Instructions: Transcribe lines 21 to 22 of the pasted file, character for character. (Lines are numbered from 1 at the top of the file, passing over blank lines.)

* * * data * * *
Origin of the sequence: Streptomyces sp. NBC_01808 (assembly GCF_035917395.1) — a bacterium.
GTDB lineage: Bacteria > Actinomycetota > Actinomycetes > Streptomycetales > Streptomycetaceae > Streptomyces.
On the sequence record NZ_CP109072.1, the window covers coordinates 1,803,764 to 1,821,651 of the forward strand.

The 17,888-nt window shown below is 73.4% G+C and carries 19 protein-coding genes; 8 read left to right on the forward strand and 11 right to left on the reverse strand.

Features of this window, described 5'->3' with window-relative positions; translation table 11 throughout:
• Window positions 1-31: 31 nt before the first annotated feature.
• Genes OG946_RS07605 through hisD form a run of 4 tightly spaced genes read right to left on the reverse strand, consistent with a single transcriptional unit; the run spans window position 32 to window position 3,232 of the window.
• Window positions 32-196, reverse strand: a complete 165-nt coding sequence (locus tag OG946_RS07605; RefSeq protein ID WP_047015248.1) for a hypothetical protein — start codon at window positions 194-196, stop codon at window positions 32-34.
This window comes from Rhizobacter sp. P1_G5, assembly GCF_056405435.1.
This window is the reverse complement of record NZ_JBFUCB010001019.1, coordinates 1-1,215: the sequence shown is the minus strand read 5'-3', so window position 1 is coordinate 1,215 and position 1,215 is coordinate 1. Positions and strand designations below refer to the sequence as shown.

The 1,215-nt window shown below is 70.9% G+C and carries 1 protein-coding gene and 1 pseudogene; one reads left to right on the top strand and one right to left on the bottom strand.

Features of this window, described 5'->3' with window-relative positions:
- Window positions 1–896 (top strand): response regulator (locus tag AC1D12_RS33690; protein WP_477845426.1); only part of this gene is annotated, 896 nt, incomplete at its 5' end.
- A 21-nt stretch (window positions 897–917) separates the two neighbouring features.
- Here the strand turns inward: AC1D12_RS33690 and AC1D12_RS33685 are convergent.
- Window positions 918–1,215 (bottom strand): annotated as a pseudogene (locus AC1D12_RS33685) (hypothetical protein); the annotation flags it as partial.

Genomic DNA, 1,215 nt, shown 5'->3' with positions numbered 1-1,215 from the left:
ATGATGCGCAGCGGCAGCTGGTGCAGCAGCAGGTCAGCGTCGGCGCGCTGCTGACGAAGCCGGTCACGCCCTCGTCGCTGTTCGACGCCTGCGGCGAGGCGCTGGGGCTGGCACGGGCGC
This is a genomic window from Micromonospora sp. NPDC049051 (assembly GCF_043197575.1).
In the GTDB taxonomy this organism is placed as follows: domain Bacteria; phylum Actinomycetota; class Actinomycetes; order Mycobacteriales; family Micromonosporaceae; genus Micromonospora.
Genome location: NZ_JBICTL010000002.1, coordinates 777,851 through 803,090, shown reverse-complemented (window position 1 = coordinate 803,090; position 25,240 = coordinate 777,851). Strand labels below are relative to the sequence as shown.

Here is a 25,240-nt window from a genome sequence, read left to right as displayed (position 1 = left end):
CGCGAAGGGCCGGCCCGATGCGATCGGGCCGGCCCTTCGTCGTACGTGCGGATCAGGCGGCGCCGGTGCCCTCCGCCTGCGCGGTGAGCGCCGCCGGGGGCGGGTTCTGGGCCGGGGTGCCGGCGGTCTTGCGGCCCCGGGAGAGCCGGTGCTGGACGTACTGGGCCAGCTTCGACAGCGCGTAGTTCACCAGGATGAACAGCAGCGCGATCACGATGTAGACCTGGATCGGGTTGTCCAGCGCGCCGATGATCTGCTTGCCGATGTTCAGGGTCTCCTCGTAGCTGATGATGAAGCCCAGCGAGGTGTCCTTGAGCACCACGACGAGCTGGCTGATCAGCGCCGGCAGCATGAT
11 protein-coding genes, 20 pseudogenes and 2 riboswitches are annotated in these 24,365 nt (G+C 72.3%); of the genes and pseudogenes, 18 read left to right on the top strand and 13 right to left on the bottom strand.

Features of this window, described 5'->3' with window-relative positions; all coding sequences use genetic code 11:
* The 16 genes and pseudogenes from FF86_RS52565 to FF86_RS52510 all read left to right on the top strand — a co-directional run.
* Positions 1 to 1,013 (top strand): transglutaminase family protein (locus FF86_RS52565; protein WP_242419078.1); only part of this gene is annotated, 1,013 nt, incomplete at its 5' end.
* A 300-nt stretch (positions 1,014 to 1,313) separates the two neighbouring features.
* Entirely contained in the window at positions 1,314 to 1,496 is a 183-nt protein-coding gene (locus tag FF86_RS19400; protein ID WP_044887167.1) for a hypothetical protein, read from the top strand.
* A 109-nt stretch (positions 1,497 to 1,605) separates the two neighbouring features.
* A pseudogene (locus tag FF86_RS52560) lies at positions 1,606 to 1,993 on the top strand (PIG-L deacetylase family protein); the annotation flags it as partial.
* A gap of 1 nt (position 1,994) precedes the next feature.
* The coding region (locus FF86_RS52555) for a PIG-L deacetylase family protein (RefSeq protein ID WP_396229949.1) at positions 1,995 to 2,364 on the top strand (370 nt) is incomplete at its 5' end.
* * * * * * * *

Genome location: NZ_JBICTL010000002.1, coordinates 777,851 through 803,090, shown reverse-complemented (window position 1 = coordinate 803,090; position 25,240 = coordinate 777,851). Strand labels below are relative to the sequence as shown.

Here is a 25,240-nt window from a genome sequence, read left to right as displayed (position 1 = left end):